Subjective cognitive impairment et maladie d'Alzheimer: Étude d'une cohorte de 51 sujets suivis sur deux ans

Translated title of the contribution: Subjective cognitive impairment and Alzheimer's disease: A two year follow up of 51 subjects during two years

Nathalie Sambuchi, Isabelle Muraccioli, BÉatrice Alescio-Lautier, VÉronique Paban, Roland Sambuc, Élisabeth Jouve, Yonas Endale Geda, Ronald Karl Petersen, Bernard François Michel

Research output: Contribution to journalArticle

2 Scopus citations

Abstract

Subjective cognitive impairment (SCI) is defined by a state of subjective complaint, without objective cognitive deterioration. Amnestic mild cognitive impairment (A-MCI), which characterizes a syndrome between normal cognitive aging and early Alzheimer's disease (E-AD), is preceded by A-MCI from many years. SCI expresses a metacognitive impairment. A cohort of 51 subjects [7 normal controls (NC), 28 SCI, 12 A-MCI and 5 E-AD] was followed up during 24 months, with a neuropsychological evaluation each 6 months during 1 year (V1, V2, V3), then 1 year later (V4). Among the 28 SCI, 6 converted to A-MCI at V4 (21.42%), 1 to A-MCI-A at V3, then to E-AD at V4. These results suggest a continuum from SCI to A-MCI, and E-AD. Progressive SCI differed from non-progressive SCI on verbal episodic memory and executive functions tests at the initial examination. MRI showed anterior cingular atrophy in all SCI patients but hippocampal atrophy was only observed in 20 patients. Our results suggest that metacognition impairment is the expression of a dysfunction in the anterior pre-frontal cortex, in correlation with a syndrome of hyper-attention.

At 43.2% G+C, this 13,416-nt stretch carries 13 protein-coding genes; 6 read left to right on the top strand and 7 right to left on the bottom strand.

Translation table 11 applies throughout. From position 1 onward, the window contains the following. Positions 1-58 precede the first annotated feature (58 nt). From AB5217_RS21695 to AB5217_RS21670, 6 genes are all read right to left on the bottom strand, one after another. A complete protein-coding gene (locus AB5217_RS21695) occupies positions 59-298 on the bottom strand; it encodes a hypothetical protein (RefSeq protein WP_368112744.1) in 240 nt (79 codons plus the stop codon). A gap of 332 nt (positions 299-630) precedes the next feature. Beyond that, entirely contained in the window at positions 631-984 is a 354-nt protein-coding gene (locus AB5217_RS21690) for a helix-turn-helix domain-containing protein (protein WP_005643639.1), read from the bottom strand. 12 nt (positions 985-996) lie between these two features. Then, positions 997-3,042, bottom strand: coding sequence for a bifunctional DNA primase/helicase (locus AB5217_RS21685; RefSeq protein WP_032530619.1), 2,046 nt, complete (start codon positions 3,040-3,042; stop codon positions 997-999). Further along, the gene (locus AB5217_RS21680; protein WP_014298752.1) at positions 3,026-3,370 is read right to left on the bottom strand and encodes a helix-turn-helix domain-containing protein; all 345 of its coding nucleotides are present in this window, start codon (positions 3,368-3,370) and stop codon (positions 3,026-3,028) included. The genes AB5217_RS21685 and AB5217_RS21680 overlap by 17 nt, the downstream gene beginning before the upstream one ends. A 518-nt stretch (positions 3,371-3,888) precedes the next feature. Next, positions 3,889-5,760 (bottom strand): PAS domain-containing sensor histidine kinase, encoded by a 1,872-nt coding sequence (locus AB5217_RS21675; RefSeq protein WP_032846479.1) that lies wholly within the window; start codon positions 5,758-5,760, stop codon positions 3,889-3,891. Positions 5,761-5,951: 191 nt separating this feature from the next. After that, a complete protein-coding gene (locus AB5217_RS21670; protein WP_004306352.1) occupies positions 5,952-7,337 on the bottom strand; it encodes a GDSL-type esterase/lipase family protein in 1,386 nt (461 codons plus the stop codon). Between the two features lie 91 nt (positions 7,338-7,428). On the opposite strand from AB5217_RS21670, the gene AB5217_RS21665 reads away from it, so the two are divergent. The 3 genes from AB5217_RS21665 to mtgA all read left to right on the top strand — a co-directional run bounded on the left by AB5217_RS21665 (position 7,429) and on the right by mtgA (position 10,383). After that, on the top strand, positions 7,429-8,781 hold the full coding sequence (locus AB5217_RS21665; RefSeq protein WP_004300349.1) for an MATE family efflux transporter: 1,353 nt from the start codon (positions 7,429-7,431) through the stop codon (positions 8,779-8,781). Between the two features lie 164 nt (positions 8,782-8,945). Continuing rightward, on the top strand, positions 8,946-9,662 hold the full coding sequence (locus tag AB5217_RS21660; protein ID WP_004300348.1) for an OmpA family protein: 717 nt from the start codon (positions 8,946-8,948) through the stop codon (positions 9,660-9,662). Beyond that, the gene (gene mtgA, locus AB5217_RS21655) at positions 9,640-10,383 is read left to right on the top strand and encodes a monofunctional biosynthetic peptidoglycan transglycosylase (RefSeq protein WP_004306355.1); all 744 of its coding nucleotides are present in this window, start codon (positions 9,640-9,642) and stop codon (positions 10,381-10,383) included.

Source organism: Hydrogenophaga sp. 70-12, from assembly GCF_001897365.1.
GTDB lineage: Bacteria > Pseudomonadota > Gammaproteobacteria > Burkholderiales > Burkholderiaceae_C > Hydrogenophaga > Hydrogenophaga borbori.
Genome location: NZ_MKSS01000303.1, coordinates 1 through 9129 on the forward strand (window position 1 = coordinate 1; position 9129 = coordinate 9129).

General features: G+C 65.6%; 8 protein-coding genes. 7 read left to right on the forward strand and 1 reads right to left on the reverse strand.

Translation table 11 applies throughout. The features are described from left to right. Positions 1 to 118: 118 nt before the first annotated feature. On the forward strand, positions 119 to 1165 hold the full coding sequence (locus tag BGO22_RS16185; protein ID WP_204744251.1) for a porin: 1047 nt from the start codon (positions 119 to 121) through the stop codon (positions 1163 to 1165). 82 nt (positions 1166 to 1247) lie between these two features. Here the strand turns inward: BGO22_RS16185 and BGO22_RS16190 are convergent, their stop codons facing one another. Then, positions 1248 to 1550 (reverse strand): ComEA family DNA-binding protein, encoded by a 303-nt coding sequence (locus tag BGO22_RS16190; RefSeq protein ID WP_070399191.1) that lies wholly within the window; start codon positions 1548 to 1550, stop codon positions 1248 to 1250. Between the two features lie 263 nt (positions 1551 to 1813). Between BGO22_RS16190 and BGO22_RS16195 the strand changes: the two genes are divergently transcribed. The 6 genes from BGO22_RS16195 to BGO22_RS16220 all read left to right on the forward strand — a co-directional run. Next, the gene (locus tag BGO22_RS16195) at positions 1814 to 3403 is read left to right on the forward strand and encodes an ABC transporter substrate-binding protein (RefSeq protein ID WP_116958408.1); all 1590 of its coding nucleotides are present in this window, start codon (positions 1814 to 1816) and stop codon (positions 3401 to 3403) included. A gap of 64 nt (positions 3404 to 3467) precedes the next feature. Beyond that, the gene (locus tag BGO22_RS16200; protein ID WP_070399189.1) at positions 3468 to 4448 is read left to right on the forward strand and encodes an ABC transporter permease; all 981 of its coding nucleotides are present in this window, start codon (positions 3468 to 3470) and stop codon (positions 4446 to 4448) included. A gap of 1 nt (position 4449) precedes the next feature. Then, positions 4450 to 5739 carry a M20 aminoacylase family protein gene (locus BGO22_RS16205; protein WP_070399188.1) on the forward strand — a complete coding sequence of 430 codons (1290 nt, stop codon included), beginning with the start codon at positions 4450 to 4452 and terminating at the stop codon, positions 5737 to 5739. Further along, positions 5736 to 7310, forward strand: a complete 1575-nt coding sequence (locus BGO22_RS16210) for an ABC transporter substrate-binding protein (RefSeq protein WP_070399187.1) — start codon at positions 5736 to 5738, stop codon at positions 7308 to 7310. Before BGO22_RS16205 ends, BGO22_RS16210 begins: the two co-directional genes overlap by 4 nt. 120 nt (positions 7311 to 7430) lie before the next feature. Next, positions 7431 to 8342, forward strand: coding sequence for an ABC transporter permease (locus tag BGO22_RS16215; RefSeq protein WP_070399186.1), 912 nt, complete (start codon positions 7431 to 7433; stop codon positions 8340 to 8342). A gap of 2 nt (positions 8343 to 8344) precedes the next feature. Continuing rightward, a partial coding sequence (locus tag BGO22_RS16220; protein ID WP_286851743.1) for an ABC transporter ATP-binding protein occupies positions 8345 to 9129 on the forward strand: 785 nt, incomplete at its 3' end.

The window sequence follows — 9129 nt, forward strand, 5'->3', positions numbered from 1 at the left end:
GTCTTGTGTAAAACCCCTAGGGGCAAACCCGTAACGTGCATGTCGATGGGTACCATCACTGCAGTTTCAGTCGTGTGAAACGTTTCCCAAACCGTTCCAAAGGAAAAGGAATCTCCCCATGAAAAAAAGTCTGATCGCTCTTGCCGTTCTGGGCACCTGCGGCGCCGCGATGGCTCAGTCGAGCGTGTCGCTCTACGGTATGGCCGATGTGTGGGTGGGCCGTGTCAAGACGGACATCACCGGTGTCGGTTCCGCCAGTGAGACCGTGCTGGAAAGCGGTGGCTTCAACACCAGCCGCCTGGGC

Original languageFrench
Pages (from-to)462-471
Number of pages10
JournalGeriatrie et Psychologie Neuropsychiatrie du Vieillissement
Volume13
Issue number4
DOIs
StatePublished - Dec 2015

    Fingerprint

Keywords

  • Alzheimer's disease
  • Amnestic mild cognitive impairment
  • Anterior cingular cortex
  • Memory complaint
  • Metacognition
  • Subjective cognitive impairment

ASJC Scopus subject areas

  • Neuropsychology and Physiological Psychology
  • Geriatrics and Gerontology
  • Clinical Neurology
  • Biological Psychiatry

Cite this